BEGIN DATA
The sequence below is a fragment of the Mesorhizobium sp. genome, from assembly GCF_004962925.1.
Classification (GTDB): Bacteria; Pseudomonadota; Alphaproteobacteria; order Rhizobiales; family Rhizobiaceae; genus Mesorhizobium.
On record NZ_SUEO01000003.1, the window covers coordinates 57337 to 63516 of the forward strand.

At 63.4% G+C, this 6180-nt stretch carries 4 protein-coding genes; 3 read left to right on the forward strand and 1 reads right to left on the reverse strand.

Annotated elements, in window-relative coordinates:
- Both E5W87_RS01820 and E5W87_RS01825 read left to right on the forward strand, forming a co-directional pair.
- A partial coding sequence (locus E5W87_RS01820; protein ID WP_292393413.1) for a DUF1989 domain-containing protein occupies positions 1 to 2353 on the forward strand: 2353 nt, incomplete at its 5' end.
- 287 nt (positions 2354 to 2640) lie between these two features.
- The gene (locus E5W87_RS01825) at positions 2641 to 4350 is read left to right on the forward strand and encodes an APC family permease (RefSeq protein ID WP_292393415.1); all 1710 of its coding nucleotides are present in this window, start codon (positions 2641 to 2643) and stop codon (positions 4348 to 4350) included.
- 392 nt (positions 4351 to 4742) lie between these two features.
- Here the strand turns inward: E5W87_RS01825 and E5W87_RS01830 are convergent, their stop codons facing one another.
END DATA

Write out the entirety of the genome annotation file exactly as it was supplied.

The sequence below is a fragment of the Mesorhizobium sp. genome, from assembly GCF_004962925.1.
Classification (GTDB): Bacteria; Pseudomonadota; Alphaproteobacteria; order Rhizobiales; family Rhizobiaceae; genus Mesorhizobium.
On record NZ_SUEO01000003.1, the window covers coordinates 57337 to 63516 of the forward strand.

At 63.4% G+C, this 6180-nt stretch carries 4 protein-coding genes; 3 read left to right on the forward strand and 1 reads right to left on the reverse strand.

Annotated elements, in window-relative coordinates:
- Both E5W87_RS01820 and E5W87_RS01825 read left to right on the forward strand, forming a co-directional pair.
- A partial coding sequence (locus E5W87_RS01820; protein ID WP_292393413.1) for a DUF1989 domain-containing protein occupies positions 1 to 2353 on the forward strand: 2353 nt, incomplete at its 5' end.
- 287 nt (positions 2354 to 2640) lie between these two features.
- The gene (locus E5W87_RS01825) at positions 2641 to 4350 is read left to right on the forward strand and encodes an APC family permease (RefSeq protein ID WP_292393415.1); all 1710 of its coding nucleotides are present in this window, start codon (positions 2641 to 2643) and stop codon (positions 4348 to 4350) included.
- 392 nt (positions 4351 to 4742) lie between these two features.
- Here the strand turns inward: E5W87_RS01825 and E5W87_RS01830 are convergent, their stop codons facing one another.